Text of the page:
Shopping Saturday: Second-Hand Shopping

Earlier this week we talked about spring cleaning, and giving away the excess stuff in our houses. We shared a sampling of the various charities, organizations, and businesses to which you can donate or sell items for which you no longer have a use.

Today the focus is on the other end of this, second-hand shopping. There are several reasons, both environmental and economic, to consider buying gently-used items rather than brand new.

First, buying used items contributes to a green lifestyle by reducing waste and reusing items that would otherwise end up in landfills. Every year enormous amounts of energy, water, plastic and other materials are used to make new clothes, consumer goods, and the packaging to contain them. When you purchase a second-hand item in place of a new item, you reduce your environmental impact.

Don’t forget to bring your reusable shopping bag!

Secondly, second-hand shopping can save you money. Most of the time second-hand items are available for a fraction of the price of new clothes or furniture. If you are buying from a small locally-owned business, that money goes back into the local economy, or to a great charity if it’s a shop like Goodwill or the Salvation Army.

Finally, for the fashion-conscious, shopping second-hand shops provides you with a variety of unique choices. You can find sporty, chic, or girly clothes that none of your friends are going to have. The same is true of furniture and other home decorations. Shopping this way is adventurous and allows you to be creative and resourceful. Second-hand shops can truly make your style yours!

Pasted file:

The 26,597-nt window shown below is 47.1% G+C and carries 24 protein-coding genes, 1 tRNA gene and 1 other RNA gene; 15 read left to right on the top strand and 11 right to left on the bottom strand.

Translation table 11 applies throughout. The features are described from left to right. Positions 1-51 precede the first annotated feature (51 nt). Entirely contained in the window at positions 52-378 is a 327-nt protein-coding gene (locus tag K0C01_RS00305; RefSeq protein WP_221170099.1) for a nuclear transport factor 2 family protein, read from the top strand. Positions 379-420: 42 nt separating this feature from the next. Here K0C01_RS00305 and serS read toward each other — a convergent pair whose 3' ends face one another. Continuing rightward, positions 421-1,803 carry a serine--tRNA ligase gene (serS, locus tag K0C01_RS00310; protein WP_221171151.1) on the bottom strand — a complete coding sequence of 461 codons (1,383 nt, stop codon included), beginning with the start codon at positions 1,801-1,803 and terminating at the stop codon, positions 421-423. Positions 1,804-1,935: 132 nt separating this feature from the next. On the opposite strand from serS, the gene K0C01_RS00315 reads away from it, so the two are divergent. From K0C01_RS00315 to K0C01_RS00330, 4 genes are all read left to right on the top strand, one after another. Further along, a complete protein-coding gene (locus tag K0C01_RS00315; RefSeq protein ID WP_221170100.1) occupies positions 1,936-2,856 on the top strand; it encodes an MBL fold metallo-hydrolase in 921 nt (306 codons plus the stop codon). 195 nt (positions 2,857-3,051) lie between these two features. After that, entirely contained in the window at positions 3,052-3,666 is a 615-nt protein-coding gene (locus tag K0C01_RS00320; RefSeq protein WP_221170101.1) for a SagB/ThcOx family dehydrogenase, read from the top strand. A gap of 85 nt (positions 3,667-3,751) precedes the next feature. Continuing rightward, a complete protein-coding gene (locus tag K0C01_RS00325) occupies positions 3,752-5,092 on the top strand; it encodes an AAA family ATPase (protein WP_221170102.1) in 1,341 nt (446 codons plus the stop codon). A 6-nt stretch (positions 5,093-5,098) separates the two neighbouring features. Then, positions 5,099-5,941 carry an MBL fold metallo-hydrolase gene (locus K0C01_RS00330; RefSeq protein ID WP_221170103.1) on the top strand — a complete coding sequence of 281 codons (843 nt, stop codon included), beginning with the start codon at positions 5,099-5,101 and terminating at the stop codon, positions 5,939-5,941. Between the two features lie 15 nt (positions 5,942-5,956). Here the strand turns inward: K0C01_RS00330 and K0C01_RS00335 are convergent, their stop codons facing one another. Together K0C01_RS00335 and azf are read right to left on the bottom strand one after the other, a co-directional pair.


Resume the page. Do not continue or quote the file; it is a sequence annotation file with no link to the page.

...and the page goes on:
And of course, we can’t forget books! In Mobile, be sure to check out Bienville Books on Dauphin St.

So how can you find a good deal when buying secondhand?

Here is a list of items that are best to buy used. It includes things like furniture, tools, and of course clothes! This way you are saving money and helping the environment.

Also, keep a running list in a small notebook or on your cellphone of the items you are looking for. Whether it’s lampshades, picture frames, dress shoes, or Nancy Drew books,  if you have a goal in mind when you walk into a second-hand store, you won’t be as overwhelmed and you’ll have a better chance of finding what you’re looking for and not spending money on things you don’t really need.

You can also consult this guide for further advice about second-hand shopping:

Tips for Thrift Shopping

Now as far as where to shop, there are countless stores and shops out there just waiting for you! Here are a few in Mobile, reply in comments about other stores around Mobile Bay that you love to shop. And if you’re not form the coast, let us know where you shop where you live!

Seconds on Sage

Penelope’s Closet


Salvation Army

Divine Consign (women’s clothes)